The Medicare program's current forecast is slightly less bleak than last year's, but the fund is headed for insolvency in 2026, say the trustees of the Medicare's Hospital Insurance Trust Fund.
This isn't exactly dance-in-the-street news but the federal Medicare program is heading for insolvency at a slightly slower pace than previously forecast.
Thanks to lower projected spending, lower projected Medicare Advantage program costs, and some technical changes in calculating projections, Medicare's Hospital Insurance Trust Fund will remain solvent until 2026, the 2013 Medicare Trustees Report shows. That's two years longer than the 2012 report estimated.
The reprieve extends to 2014 premiums for Medicare Part B, which pays outpatient expenses. Those premiums are expected to remain unchanged from 2013 levels. Also, the report confirms that Medicare Part B and Part D, which provides access to prescription drug coverage, will remain adequately financed indefinitely, in accordance with current federal law.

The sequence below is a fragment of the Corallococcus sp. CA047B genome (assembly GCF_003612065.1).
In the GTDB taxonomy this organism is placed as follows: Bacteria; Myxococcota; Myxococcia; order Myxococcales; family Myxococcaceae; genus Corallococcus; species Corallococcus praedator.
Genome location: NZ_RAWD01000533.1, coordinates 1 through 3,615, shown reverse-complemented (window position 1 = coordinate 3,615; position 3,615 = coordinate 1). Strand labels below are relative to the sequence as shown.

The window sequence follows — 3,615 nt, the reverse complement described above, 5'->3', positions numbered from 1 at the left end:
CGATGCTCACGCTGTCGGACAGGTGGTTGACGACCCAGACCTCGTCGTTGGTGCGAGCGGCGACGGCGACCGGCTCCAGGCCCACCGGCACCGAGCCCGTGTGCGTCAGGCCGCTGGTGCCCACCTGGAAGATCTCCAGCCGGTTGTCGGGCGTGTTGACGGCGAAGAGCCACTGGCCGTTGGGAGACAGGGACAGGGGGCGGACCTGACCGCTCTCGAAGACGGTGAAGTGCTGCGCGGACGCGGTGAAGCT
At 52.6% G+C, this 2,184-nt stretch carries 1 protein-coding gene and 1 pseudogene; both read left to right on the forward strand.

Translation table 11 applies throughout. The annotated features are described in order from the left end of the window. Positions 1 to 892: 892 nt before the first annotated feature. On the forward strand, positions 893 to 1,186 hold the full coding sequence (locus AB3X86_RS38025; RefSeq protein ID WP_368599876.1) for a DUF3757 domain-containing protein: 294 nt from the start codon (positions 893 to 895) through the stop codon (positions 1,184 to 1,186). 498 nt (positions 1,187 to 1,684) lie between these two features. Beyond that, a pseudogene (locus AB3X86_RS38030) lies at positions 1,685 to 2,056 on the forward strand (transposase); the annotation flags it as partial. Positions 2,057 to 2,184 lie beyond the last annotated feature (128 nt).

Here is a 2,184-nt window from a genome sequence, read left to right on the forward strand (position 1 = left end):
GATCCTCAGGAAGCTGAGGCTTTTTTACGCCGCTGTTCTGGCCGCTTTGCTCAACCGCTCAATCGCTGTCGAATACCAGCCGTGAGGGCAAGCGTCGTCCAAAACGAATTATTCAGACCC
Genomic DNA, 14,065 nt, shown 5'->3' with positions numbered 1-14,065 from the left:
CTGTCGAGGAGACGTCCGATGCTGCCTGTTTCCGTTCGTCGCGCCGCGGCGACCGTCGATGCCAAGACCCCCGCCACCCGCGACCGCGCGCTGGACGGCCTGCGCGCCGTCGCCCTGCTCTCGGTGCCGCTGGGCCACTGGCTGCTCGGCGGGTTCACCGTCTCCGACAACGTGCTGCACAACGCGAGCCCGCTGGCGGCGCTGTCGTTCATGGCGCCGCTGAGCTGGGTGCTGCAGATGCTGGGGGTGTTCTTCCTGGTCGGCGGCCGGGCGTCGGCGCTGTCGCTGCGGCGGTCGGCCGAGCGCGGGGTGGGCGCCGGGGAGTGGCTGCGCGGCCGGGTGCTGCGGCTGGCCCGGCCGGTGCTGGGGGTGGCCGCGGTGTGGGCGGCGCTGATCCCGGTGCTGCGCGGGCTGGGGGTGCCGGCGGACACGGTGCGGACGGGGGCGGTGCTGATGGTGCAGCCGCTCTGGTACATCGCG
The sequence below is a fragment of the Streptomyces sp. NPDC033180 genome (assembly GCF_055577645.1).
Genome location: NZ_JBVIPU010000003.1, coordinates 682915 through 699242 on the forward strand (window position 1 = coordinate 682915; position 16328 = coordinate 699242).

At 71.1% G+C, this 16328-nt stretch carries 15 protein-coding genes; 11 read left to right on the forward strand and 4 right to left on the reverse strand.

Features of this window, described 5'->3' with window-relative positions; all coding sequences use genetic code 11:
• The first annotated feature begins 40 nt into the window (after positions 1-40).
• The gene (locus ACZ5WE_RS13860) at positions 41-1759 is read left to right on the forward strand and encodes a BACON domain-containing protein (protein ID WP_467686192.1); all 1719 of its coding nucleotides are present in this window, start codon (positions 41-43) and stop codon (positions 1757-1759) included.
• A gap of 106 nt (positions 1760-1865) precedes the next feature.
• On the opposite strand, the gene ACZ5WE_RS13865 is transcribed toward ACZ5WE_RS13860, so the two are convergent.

The fact remains, however, that the Medicare program is still headed for insolvency. "The core message from the trustees is that Medicare's financial future remains in jeopardy and structural reform is essential… it cannot be argued that the status quo is sustainable," said Mary R. Grealy, in a prepared statement. Grealy is president of the Healthcare Leadership Council, a coalition of healthcare chief executives.